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Tear Jerker / Far Cry 4

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  • Dr Noore's story. Once she started life as a Medical Doctor who wrote a widely circulated publication which criticized Pagan Min. He invited her to Kyrat and told her to bring along her family. Once she did he took her family hostage, humiliated her and basically press-ganged her into his drug business. Since then she's been running Gladiator Games under the vague hope that after a while she and her family can get the hell out of Kyrat. But when she finds out her family is dead, as she's got nothing to live for she kills herself, as a bitter Take That! to the audience of the arena.
  • During the ending if you choose to allow Pagan to live, he'll show Ajay about his half sister, who was murdered by his father as an act of the Golden Path. What's worse is the circumstances of her conception - Mohan sent his wife on a Honey Trap mission on Pagan, before killing the child to make an example - pretty much making the child's entire existence an act of war.
    • During that scene, there is a very humbling line coming from Pagan.
    Pagan: You know, the one and only I time I entered this place, I entered a sane man, and came this.
  • The choice between killing Amita or Sabal. They probably have it coming and will potentially become just like Pagan, but are both really believe they are right and were allies to Ajay, and when he confronts them, they both scold him for dishonoring his parents. Considering this is before the climax of the game where you either kill Pagan, placing Kyrat in the rule of the Golden Path, or inherit Kyrat and likely become a new target of the Golden Path, there's no winning in that situation.
    • Between the two, Amita's death is surprisingly sad. Whereas Sabal dies instantly from a headshot, she receives a shot to the chest. She looks shocked and hurt, and has enough time to gather up the files she was working on and sit back down at her desk before finally dying.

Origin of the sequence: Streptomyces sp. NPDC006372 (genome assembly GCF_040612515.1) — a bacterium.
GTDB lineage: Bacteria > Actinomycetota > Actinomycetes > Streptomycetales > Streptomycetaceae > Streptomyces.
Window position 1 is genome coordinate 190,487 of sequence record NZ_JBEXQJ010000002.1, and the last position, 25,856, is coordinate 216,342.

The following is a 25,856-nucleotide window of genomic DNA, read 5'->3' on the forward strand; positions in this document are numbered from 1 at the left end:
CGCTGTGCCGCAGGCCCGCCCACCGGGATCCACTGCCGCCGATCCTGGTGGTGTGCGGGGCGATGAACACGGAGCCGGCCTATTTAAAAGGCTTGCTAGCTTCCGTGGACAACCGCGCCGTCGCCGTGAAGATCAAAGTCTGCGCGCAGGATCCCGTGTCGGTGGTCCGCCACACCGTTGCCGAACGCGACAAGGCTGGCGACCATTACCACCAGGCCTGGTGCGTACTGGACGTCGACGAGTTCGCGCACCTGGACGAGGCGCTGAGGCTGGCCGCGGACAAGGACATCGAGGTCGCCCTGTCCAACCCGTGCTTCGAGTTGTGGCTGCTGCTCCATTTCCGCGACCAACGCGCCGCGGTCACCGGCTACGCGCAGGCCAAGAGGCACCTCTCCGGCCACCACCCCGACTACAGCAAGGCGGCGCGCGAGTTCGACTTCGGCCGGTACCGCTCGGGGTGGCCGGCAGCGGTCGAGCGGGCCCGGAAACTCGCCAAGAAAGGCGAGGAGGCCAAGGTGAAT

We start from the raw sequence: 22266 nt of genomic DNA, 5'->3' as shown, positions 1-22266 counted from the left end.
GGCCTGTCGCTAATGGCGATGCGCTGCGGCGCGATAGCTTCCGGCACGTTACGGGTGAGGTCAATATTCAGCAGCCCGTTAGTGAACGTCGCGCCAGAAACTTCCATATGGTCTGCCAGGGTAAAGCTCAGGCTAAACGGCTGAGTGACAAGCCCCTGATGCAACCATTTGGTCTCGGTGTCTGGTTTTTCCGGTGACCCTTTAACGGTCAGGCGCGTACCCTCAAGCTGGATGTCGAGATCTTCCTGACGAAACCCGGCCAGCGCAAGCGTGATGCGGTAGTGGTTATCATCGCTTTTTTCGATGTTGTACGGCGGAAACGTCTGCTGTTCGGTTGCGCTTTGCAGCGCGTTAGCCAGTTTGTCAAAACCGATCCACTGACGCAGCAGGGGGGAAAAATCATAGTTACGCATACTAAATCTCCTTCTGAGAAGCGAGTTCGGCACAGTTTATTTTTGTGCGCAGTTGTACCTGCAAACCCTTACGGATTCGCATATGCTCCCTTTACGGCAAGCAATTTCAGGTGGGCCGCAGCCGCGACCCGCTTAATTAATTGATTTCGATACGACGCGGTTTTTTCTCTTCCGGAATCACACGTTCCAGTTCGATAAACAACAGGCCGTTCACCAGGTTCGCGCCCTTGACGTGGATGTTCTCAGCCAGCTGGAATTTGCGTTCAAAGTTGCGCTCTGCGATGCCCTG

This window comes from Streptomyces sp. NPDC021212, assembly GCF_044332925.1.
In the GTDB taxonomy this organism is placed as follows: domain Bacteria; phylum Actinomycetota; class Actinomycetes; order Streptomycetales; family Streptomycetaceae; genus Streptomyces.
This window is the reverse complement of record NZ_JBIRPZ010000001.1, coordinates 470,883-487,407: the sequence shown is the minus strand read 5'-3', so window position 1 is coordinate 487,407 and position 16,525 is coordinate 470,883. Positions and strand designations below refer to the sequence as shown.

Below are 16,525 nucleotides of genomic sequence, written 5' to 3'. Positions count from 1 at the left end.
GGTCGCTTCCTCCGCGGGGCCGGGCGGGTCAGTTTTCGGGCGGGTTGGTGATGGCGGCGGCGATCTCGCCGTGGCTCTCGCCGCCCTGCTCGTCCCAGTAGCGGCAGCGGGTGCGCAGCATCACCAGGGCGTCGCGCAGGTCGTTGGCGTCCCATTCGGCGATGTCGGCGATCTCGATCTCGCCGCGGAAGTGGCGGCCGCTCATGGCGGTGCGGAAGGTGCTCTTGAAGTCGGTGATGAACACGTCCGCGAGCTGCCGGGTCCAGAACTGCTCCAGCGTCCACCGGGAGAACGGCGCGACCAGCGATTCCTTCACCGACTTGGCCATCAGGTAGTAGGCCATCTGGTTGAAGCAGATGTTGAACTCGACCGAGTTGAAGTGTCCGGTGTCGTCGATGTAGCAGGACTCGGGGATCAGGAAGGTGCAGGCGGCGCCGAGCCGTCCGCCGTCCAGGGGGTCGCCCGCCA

• The end result of siding with either Sabal or Amita can count, as they became too extreme and indulged in their goals, to the point that it'll hurt Kyrat as much, if not more, than Pagan's regime ever did. At least you get to take a shot at whoever you sided with, but still, seeing someone you believed to be able to restore Kyrat as a leader, and see them turn into what they fought, is quite a bit of a tearjerker.
    • Bhadra gets it especially bad no matter which ending you do. Sabal raises her up as a religious entity and blatantly murders Amita's old supporters in front of her while she's forced to look on. Amita however has her "sent away" and it's heavily implied that she was murdered by the woman who was looking after her in her first introduction. The fact that she was maybe 14 at best makes this incredibly sad.
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  • Lakshmana's entry in King Min's Kyrat: "The Ministry of Social Harmony has officially named Lakshmana as a child martyr who was snatched away from the arms of her father far before her time. She will be loved and remembered forever."
  • Longinus gets one after drinking heavily, and telling Ajay the stories of each blood diamond he's retrieving. As crazy and unhinged as the character is, there's no hint of his usual bombastic demeanor as he relates them. He clearly remembers every single innocent he killed, and is genuinely haunted by the horrors he committed. The former warlord is clearly choking up as he relates his atrocities to Ajay.
  • The Lost Letters between Charlotte and Robert start out as being fairly heartwarming, and even amusing with the loving messages and banter exchanged between the two. But then take a turn for the tragic when Robert begins to learn about Shangri-La. As they go on, Robert becomes more and more obsessed with the hallucinations he has of being Kalinag, while Charlotte becomes more and more pleading with every letter for him to come home. Eventually, Robert fully takes on the identiy of Kalinag, and dismisses his life as Robert, and his love for Charlotte and the son who was born while he was in Kyrat. Charlotte's last letter is a bittersweet goodbye to the man she loved, and Robert's last letter reveals that his identities as Robert and Kalinag have become so muddled that he's lost his sense of self, and can't discern who he is anymore.

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